In the following interview, conducted as part of an East Asia STEM teaching module developed by Maranda Wilkinson for the UTC Asia Program (https://tinyurl.com/y3oepewy), Maranda questioned Michael Lowry on his studies of the Singaporean science education system as a 2016 Fulbright Fellow focusing on comparisons of science education in Singapore and the US.

EAA Interview

Key Issues in Asian Studies: Indonesia: History, Heritage, Culture: A Short Interview with Kathleen M. Adams

Key Issues in Asian Studies (KIAS) books complement Education About Asia and are succinct, well-written, practical resources for university, college, and high school instructors and students. Indonesia, long important in Southeast Asia, now has a global impact and for a variety of reasons deserves more attention in higher education, as well as secondary schools. The archipelago’s significance notwithstanding, Professor Kathleen Adams has authored a highly readable good story about the peoples ...

Feature Article

Thai Buddhist Monastic Schools and Universities

A collection of three essays by authors with extensive knowledge of Thai Buddhist Monastic Schools: "Buddhist Education and Temple Schools in Thailand" by Brooke Schedneck; "An Overview of MCU Chiang Mai Campus" by Samran Khansamrong; and "Teaching in the English Program at MCU, Chiang Mai Campus" by Steve Epstein.

Feature Article

Viet Nam in the Twenty-First Century: The Unbreakable Bamboo

The Vietnamese entered the twenty-first century after fifty-five years that included fighting the Japanese Imperial Army, a civil war, France, the United States, the Khmer Rouge, and China’s invasion. The Vietnamese suffered starvation during Japan’s occupation and during the 1975 to 1985 era of misguided domestic leadership. But they did not merely endure the last half of the twentieth century when they were attacked and alienated from global and political agencies; instead, they emerged a...

Book Review Essay

A Brief History of Indonesia: Sultans, Spices, and Tsunamis The Incredible Story of Southeast Asia’s Largest Nation. Reviewed by Paul A. Rodell

By Tim Hannigan Tokyo: Tuttle Publishing, 2015 288 pages, ISBN: 978-0804844765, Paperback Reviewed by Paul A. Rodell When planning my fall 2017 Modern Southeast Asia course, an introductory survey intended for undergraduates with no prior background, I decided to explore new textbook options. On a whim, I looked through Tim Hannigan’s A Brief History of Indonesia and was immediately taken with this highly accessible volume with its decent font size for easy reading and even a centerpie...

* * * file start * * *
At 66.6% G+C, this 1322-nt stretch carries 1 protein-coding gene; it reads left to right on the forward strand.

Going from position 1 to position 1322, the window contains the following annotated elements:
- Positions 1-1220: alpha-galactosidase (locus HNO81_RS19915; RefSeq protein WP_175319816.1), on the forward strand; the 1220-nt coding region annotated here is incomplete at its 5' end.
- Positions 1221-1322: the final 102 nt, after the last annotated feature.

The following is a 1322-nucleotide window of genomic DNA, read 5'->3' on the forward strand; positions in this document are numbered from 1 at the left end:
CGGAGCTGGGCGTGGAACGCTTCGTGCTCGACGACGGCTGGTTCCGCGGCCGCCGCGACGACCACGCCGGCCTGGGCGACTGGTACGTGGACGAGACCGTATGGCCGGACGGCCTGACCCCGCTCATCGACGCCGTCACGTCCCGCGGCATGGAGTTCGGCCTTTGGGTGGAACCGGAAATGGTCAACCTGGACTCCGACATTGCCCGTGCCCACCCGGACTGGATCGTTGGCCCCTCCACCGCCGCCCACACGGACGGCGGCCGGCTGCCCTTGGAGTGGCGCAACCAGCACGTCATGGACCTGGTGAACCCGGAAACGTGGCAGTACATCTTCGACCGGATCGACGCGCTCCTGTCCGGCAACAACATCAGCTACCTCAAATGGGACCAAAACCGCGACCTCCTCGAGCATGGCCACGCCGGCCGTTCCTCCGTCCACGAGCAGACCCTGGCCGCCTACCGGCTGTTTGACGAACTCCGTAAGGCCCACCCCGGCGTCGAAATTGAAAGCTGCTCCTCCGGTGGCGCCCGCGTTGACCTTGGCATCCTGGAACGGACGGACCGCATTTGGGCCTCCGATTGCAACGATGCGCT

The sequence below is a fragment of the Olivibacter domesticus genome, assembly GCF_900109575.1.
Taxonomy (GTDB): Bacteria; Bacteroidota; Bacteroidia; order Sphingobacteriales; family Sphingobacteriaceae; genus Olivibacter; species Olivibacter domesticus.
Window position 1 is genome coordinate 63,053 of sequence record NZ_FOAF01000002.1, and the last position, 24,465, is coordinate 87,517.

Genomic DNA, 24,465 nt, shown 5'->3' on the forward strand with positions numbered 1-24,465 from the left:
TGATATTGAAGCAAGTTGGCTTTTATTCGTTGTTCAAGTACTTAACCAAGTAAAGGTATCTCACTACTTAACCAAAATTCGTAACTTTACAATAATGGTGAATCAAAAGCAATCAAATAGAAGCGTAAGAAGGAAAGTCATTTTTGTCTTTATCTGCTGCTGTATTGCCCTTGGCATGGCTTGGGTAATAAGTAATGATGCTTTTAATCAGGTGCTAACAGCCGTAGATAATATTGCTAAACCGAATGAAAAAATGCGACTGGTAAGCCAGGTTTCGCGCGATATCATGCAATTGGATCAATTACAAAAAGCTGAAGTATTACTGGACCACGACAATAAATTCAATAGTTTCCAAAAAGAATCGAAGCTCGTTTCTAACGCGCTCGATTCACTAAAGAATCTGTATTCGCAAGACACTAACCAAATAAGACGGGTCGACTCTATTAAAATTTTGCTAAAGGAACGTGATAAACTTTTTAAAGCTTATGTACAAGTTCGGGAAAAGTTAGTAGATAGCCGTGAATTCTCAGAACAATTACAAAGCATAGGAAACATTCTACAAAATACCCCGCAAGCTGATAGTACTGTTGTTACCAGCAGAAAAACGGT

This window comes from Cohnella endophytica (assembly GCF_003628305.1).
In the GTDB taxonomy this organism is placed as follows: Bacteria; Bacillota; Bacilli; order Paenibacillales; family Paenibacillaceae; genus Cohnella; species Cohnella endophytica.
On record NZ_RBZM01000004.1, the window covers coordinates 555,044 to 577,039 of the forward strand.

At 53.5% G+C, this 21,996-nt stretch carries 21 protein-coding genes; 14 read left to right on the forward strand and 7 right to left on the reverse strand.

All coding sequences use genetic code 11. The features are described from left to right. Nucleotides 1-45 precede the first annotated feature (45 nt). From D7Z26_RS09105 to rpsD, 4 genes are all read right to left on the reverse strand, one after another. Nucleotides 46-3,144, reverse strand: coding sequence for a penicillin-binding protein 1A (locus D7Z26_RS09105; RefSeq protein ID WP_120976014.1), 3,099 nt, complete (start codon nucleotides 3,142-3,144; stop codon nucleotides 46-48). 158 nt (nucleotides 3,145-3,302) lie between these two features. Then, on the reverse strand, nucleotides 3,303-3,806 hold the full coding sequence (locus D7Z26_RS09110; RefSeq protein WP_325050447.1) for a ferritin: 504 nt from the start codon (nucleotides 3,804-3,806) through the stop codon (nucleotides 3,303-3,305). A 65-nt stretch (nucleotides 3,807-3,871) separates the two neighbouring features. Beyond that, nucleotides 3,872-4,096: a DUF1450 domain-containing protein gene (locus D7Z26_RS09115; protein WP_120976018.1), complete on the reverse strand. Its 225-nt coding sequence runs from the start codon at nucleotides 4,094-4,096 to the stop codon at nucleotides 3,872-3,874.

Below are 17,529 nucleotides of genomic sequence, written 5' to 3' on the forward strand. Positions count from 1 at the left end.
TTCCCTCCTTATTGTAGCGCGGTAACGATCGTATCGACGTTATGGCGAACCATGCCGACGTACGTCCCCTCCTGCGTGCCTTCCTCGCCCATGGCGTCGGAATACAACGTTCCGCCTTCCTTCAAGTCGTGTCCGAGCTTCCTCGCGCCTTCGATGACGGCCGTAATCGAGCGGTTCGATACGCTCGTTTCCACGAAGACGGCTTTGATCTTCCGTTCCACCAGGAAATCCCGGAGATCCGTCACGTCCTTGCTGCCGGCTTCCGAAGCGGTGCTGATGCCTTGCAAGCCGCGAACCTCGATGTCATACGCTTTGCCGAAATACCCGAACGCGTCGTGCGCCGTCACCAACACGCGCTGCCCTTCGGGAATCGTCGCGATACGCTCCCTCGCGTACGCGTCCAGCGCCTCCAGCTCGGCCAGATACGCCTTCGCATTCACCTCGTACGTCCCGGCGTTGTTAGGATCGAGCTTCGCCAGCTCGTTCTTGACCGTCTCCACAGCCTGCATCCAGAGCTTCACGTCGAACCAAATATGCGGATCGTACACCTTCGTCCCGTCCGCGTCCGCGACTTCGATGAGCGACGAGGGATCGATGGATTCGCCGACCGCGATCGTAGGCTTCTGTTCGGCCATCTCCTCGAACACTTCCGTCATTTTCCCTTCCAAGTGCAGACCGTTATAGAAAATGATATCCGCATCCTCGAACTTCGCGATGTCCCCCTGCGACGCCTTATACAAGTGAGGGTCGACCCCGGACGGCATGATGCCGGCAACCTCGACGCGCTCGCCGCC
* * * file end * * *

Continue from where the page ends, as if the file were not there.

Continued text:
Feature Article

Asia’s Role in the Four Industrial Revolutions

The United States and Europe have been at the forefront of the Industrial Revolutions over the last two and a half centuries. Almost all Asian countries, except Japan, were latecomers to these revolutions. Nevertheless, many of them, including China, South Korea, Singapore, Hong Kong, Taiwan, India, Indonesia, and Malaysia, made significant progress by the end of the Third Industrial Revolution. What follows is a brief depiction of the involvement of Japan; the “Asian Giants,” China and Indi...

Feature Article

Jakarta’s 2017 Gubernatorial Election and the Future of Indonesian Politics

Since the formation of the country, Indonesia’s diversity has posed a challenge to national integration. A shared sense of belonging to Indonesia had to be instilled among a large number of people with different preexisting ethnic, cultural, and religious loyalties, and, moreover, who had different visions of the postcolonial state. The first two presidents, Sukarno and Suharto, who between them ruled the nation for fifty-three years, employed authoritarian means to hold the sprawling archipel...

Book Review Essay, Resources

The End of the Asian Century: War, Stagnation, and the Risks to the World’s Most Dynamic Region

Highly acclaimed, well-conceived, and clearly written, Michael R. Auslin’s new book is a valuable addition to the discussion and debate about the future of Asia, the world’s most dynamic and consequential region in the twenty-first century. The book contains seven chapters. Chapter 1 maps out five discrete yet interrelated risk areas in Asia that may spell the end of the so-called “Asian century”: unfinished political revolutions, failed economic reforms, demographic pressure, lack of re...

Feature Article

Singapore Immigration and Changing Public Policies

The demographic composition of the contemporary population of Singapore reflects a complex and vibrant history of a melting pot nation that has grown out of successive waves of immigration stretching back nearly 200 years. As an immigrant society, Singapore is a product of the forces of globalization that have been a constitutive feature of the historical development of many nations. When Britain’s Sir Stamford Raffles signed a treaty in 1819 with local rulers, a swampy little island was trans...

Feature Article

Indonesia Doesn’t Want to Be Number Three

When it comes to Asian populations, China and India get all the attention. According to the US Census Bureau, China’s population, the largest in the world, is about 1.38 billion people, with India close behind at 1.28 billion. Together, the two nations’ people comprise more than 35 percent of the global population. Unbeknownst to many, though, is that Indonesia, an archipelagic nation in Southeast Asia that stretches across an expanse of ocean larger than the continental United States, is th...

Feature Article

A Tribute To Wm. Theodore de Bary: Asia in the Core Curriculum

As noted briefly in the fall issue of EAA, Professor Wm. Theodore de Bary died on July 14th, 2017. Professor de Bary, whose career at Columbia University spanned almost seven decades, was both an internationally known scholar of East Asian Confucianism and a pioneer in the movement to integrate Asian studies into undergraduate and secondary school general education courses. Those readers who are interested in learning more about arguably one of the greatest scholars and teachers of the twentieth...